Killer offers no words, as victim's family remembers South Hill teen

Tyler Savage doesn't speak as judge hands down life sentence for raping and killing 16-year-old Kimberly Daily

Staff writerJanuary 17, 2014 

Tyler Savage could have said he was sorry. He could have tried to argue, again, how Kimberly Daily’s death was an accident. He could have offered condolences to the Special Olympian’s family.

Instead, the 21-year-old convicted murderer went off to a life in prison without uttering a word Friday.

Savage didn’t even say, “No,” when Pierce County Superior Court Judge Linda Lee asked whether he wanted to talk. He simply shook his head.

It was a departure for Savage, who previously had talked to detectives and a Pierce County jury extensively about the day in August 2010 when he killed Daily.

Maybe he kept his silence on the advice of his attorneys, who are preparing an appeal. Maybe he just didn’t have anything to say.

Not that his words would have changed his sentence or what happened to Daily.

A prison term of life without parole was preordained after a jury in December convicted him of aggravated first-degree murder for killing the 16-year-old girl, whose developmental disabilities left her with the mental capacity of a 10-year-old.

Prosecutors said she was raped and strangled in an overgrown lot in the South Hill area of the county, her naked body dumped in a blackberry bramble.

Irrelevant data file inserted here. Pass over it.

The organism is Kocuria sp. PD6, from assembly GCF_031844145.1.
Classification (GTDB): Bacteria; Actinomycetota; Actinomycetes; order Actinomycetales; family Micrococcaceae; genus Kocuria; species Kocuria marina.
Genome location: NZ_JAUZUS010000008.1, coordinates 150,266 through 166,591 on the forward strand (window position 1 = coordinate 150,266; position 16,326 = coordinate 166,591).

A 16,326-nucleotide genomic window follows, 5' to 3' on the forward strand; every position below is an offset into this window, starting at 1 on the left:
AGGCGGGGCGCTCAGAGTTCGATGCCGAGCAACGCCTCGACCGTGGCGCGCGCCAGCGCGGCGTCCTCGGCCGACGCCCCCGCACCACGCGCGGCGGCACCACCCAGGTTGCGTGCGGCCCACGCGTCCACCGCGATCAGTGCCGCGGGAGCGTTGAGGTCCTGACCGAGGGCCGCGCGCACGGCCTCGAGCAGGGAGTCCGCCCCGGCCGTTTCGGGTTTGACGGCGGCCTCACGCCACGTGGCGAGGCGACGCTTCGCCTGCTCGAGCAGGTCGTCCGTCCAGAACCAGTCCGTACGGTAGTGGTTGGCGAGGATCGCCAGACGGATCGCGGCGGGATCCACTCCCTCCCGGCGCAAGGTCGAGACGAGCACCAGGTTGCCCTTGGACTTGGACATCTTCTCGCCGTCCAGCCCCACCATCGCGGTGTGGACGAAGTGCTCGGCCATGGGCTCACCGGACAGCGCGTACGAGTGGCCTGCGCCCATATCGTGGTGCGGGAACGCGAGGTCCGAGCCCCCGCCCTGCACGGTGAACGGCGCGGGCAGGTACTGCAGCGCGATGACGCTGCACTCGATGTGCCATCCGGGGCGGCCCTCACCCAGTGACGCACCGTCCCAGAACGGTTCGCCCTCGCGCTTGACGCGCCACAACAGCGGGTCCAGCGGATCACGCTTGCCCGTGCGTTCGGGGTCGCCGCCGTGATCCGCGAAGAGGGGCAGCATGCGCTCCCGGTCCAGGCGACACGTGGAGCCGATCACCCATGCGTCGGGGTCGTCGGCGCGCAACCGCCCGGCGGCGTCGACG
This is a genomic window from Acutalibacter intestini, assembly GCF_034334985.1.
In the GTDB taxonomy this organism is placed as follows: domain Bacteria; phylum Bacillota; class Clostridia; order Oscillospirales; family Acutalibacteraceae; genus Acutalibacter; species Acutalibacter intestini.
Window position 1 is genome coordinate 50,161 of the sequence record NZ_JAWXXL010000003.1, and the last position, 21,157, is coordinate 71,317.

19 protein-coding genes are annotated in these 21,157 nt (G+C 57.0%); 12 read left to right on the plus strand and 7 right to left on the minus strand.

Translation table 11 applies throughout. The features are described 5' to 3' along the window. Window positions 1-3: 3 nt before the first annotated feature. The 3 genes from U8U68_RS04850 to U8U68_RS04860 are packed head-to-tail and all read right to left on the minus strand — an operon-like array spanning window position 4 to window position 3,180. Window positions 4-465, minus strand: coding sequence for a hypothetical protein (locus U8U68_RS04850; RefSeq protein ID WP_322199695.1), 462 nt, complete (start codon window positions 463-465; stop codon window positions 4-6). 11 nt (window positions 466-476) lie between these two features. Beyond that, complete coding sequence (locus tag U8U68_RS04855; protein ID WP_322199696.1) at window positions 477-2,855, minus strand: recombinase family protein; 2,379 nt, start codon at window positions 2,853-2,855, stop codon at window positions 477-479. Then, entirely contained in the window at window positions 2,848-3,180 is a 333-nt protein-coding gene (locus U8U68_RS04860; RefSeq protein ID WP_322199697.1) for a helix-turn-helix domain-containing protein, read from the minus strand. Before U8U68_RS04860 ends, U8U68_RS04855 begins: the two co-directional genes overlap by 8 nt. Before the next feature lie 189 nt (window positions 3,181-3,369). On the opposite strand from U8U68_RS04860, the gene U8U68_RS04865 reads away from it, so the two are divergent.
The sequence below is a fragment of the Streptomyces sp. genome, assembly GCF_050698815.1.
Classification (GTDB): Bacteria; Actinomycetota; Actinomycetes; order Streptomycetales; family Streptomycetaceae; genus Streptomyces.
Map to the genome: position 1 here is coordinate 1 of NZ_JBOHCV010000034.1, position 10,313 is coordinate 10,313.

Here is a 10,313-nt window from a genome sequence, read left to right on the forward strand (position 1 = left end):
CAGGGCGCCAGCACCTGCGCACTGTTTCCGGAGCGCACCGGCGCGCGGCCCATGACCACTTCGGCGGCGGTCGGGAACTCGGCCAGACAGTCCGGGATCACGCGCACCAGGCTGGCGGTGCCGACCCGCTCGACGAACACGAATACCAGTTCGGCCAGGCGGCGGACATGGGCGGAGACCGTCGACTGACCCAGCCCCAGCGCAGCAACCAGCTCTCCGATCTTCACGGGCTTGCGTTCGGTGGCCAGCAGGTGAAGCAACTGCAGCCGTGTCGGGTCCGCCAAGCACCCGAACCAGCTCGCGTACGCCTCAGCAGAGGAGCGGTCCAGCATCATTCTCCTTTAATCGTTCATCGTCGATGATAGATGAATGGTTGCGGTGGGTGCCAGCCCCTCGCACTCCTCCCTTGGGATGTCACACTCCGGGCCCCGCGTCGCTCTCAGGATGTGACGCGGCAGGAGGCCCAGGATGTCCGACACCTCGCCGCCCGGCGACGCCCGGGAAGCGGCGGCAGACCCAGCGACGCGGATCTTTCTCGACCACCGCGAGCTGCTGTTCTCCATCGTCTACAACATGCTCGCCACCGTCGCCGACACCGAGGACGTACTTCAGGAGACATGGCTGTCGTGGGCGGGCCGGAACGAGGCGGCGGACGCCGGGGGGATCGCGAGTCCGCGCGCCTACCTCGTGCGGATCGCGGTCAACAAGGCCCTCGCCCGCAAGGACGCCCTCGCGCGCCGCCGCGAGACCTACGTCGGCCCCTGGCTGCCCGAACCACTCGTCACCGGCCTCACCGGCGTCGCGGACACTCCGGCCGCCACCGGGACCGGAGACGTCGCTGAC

After days of denying what happened to Daily, Savage confessed to killing her but said it was the result of an accident during a bondage sex game. Detectives and prosecutors didn’t buy it. Neither did the jury.

Others did find their voices in Lee’s third-floor courtroom at the County-City Building during Friday’s sentencing hearing.

“This was a remorseless rape and murder, and the defendant deserves, and the community benefits from, the life sentence mandated by law,” Prosecutor Mark Lindquist told Lee.

A good friend of Daily’s, Kiasa Sims, then addressed the court. She said she considered Daily a sister and that she misses her every day.

Cecil Daily, the victim’s father, got his chance to speak next. Daily, who sat through every day of Savage’s trial, described his daughter as a happy, trusting girl, who loved dogs, basketball and other people.

“Kimmie had an unconditional love for all people,” he said. “She made friends everywhere she went.”

Her murder has left a hole in his life and heart that can’t be filled, Cecil Daily said.

“I not only lost my daughter, I lost my best friend,” he said.

Defense attorneys Les Tolzin and Lisa Mulligan were offered a chance to say something on their client’s behalf. The two had previously argued, unsuccessfully, that their client should be treated as a juvenile at sentencing because he’d turned 18 just a few weeks before killing Daily. Friday they had nothing to offer.

Lee then gave Savage his chance. Nothing.

So the judge did what the law required and sent Savage off to prison forever, and she said she hoped Daily’s family, and Savage’s, too, eventually find some peace.

Adam Lynn: 253-597-8644
adam.lynn@thenewstribune.com
@TNTadam

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